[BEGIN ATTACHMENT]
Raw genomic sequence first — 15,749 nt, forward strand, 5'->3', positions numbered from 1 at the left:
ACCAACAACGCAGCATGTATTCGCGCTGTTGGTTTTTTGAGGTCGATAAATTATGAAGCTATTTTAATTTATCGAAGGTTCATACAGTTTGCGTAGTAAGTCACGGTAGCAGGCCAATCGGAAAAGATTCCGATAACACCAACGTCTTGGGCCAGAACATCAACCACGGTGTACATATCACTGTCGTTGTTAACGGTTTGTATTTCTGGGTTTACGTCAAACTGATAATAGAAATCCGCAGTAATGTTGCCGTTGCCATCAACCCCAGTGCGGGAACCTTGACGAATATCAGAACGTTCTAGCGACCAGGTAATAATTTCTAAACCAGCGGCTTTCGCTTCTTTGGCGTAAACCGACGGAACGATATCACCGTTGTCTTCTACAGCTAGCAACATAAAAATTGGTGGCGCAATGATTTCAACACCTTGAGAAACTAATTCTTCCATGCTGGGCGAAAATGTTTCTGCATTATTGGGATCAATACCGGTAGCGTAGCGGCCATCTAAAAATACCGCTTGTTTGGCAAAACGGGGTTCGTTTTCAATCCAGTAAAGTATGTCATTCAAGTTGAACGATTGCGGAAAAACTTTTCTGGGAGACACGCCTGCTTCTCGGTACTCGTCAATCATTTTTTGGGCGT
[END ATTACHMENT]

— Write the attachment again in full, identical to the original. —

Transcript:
Raw genomic sequence first — 15,749 nt, forward strand, 5'->3', positions numbered from 1 at the left:
ACCAACAACGCAGCATGTATTCGCGCTGTTGGTTTTTTGAGGTCGATAAATTATGAAGCTATTTTAATTTATCGAAGGTTCATACAGTTTGCGTAGTAAGTCACGGTAGCAGGCCAATCGGAAAAGATTCCGATAACACCAACGTCTTGGGCCAGAACATCAACCACGGTGTACATATCACTGTCGTTGTTAACGGTTTGTATTTCTGGGTTTACGTCAAACTGATAATAGAAATCCGCAGTAATGTTGCCGTTGCCATCAACCCCAGTGCGGGAACCTTGACGAATATCAGAACGTTCTAGCGACCAGGTAATAATTTCTAAACCAGCGGCTTTCGCTTCTTTGGCGTAAACCGACGGAACGATATCACCGTTGTCTTCTACAGCTAGCAACATAAAAATTGGTGGCGCAATGATTTCAACACCTTGAGAAACTAATTCTTCCATGCTGGGCGAAAATGTTTCTGCATTATTGGGATCAATACCGGTAGCGTAGCGGCCATCTAAAAATACCGCTTGTTTGGCAAAACGGGGTTCGTTTTCAATCCAGTAAAGTATGTCATTCAAGTTGAACGATTGCGGAAAAACTTTTCTGGGAGACACGCCTGCTTCTCGGTACTCGTCAATCATTTTTTGGGCGT